Improving Outcomes in School and Community–Same or different

January 12, 2008 Published by

Brian Dyson, a well-known business consultant, once said, “Don’t undermine your worth by comparing yourself with others. It is because we are different that each of us is special.” An unknown author stated, “Remember that you are all people and that all people are you.” Cleric and activist William Sloane Coffin offered, “The world is too dangerous for anything but truth and too small for anything but love.”

All of the quotations above speak to my experiences working with the Menominee Indian School District and the Menominee community at large in Keshena, Wisconsin. The focus of my work has been to establish a Collaboration for Kids initiative at Keshena Primary School, and this work has taken me into the community to build relationships and foster greater security and success for children. One of the first things I noticed was a beautiful poster in the superintendent’s conference room spelling out the Seven Indian Teachings that apply to all Native American tribes. It struck me how action-oriented and universal these seven teachings are when it comes to humankind in general and to any professional who must bring hope to those in poverty, discord, or pain. They certainly do not solely apply to the Native American population.

Here are the Seven Teachings:

  • Bravery
  • Love
  • Humility
  • Wisdom
  • Respect
  • Truth
  • Honesty

Now, are these the same or different than what we hope for in our work, our personal lives, our political systems, and our outreach to others?

In my work in the Menominee community I have found more sameness than difference when it comes to vision, leadership, hope, and all of the Seven Teachings, and yet, of course, there are some cultural differences that are rich, pure, individualized, and meaningful. These differences are a tapestry in progress that enriches the relationships that are needed to successfully bring any new process such as Collaboration for Kids into a community. If we are to make a difference in the lives of others, we need to gently appreciate the beauty of a diverse tapestry, because all threads in the tapestry are equal in value and importance to the whole picture.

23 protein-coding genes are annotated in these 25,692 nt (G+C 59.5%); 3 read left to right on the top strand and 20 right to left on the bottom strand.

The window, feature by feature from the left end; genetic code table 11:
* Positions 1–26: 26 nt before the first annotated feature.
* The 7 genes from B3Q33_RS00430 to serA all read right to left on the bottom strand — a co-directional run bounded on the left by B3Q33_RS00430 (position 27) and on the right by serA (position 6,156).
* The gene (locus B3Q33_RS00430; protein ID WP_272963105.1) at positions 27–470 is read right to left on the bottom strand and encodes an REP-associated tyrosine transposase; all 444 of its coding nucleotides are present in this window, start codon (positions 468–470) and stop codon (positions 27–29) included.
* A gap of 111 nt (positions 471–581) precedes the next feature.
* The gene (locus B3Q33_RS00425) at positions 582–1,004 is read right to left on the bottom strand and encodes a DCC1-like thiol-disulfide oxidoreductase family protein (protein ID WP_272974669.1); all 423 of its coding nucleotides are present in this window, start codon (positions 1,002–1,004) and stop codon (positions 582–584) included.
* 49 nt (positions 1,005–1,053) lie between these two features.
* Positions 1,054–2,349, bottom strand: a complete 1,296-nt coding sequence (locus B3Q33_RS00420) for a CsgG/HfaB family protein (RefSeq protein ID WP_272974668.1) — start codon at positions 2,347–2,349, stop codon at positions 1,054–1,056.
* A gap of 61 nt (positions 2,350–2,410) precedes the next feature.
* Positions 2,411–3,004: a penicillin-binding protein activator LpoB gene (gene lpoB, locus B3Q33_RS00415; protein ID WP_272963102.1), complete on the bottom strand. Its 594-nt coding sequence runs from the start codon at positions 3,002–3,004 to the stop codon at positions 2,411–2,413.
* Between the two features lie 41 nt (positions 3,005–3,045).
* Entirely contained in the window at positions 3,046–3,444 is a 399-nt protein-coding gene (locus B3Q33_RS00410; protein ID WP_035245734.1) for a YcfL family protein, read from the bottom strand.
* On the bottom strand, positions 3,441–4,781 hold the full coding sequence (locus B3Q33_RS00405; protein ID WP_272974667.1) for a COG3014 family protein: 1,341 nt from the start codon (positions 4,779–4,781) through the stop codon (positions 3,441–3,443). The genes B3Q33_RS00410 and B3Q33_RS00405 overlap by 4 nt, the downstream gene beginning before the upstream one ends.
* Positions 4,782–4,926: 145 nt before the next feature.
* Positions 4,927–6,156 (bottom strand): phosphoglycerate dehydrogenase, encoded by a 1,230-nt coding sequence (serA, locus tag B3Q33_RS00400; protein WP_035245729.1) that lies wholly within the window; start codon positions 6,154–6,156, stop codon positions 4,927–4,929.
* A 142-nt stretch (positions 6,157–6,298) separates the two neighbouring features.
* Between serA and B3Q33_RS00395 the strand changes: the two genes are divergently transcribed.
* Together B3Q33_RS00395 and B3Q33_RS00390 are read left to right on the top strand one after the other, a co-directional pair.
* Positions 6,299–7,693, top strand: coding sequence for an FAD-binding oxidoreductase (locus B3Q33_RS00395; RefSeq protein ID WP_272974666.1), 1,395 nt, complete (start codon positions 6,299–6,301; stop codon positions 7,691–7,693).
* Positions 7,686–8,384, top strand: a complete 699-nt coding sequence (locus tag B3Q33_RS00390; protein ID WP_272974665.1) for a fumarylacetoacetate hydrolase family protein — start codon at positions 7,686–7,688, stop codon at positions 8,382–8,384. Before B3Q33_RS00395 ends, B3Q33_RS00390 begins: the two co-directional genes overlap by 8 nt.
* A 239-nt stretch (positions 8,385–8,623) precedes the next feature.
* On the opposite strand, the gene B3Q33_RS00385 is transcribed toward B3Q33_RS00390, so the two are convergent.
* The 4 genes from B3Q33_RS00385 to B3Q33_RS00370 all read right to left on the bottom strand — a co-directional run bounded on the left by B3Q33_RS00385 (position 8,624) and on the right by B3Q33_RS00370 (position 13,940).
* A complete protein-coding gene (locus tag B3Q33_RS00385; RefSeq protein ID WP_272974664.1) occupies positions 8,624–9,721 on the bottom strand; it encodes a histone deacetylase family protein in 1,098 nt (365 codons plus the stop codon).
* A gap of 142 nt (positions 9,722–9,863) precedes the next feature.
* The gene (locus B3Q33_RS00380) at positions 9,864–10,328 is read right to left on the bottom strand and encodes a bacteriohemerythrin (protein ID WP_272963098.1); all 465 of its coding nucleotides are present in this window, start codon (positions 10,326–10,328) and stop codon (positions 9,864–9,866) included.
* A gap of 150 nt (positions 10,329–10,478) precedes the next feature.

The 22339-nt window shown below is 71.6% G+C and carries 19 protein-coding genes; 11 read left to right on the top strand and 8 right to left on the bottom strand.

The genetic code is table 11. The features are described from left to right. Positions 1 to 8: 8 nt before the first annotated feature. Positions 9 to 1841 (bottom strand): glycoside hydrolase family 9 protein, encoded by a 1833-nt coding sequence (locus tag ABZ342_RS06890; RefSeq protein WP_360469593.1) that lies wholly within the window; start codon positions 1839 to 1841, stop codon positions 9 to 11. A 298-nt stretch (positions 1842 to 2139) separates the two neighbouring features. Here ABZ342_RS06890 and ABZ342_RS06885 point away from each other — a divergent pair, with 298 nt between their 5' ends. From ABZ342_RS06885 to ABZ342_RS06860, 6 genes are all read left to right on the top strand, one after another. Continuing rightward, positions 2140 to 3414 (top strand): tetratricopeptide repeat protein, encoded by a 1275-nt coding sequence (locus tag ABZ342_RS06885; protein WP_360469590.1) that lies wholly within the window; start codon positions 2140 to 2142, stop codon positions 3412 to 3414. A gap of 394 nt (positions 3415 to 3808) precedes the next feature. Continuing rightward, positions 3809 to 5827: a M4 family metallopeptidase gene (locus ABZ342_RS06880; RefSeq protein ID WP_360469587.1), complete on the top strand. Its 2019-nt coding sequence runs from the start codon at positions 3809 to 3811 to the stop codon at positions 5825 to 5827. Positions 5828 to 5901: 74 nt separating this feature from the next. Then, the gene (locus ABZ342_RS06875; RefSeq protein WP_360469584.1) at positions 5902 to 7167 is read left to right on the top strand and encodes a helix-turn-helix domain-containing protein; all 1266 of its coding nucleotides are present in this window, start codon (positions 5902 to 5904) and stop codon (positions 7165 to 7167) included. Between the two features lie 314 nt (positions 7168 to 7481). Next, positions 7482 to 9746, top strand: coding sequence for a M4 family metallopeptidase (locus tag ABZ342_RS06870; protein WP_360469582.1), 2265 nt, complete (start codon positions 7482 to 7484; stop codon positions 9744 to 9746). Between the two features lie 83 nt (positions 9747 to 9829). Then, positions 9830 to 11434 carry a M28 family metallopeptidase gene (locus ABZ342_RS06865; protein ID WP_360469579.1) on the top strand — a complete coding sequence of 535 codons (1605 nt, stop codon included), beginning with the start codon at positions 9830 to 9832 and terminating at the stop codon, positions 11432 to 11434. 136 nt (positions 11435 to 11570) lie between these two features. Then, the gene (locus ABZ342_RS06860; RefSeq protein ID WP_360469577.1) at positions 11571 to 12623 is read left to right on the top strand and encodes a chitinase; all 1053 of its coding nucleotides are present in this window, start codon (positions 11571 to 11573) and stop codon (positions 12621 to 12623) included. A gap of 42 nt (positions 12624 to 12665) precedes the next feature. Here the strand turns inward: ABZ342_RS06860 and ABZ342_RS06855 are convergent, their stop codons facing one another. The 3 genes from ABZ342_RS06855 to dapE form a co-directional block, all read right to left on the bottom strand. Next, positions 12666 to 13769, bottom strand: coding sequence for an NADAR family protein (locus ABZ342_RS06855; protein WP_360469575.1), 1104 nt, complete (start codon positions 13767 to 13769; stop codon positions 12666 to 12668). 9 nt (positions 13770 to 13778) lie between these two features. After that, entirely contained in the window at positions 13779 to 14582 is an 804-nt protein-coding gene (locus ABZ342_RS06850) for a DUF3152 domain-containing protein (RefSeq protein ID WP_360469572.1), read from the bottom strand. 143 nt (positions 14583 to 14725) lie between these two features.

I state all of this because it is crystal clear that no new initiative, process, or program will be successful without the full appreciation of sameness and differences and the worthwhile relationships these two friends can bring. Without sound relationships within, we fail in our endeavors. All educators and human service providers need daily to take chances, stretch their relationships, think outside the box, recall the Seven Teachings, and move forward for children. It’s happening in Keshena. It can happen in your community too!

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This post was written by Heatherly Conway

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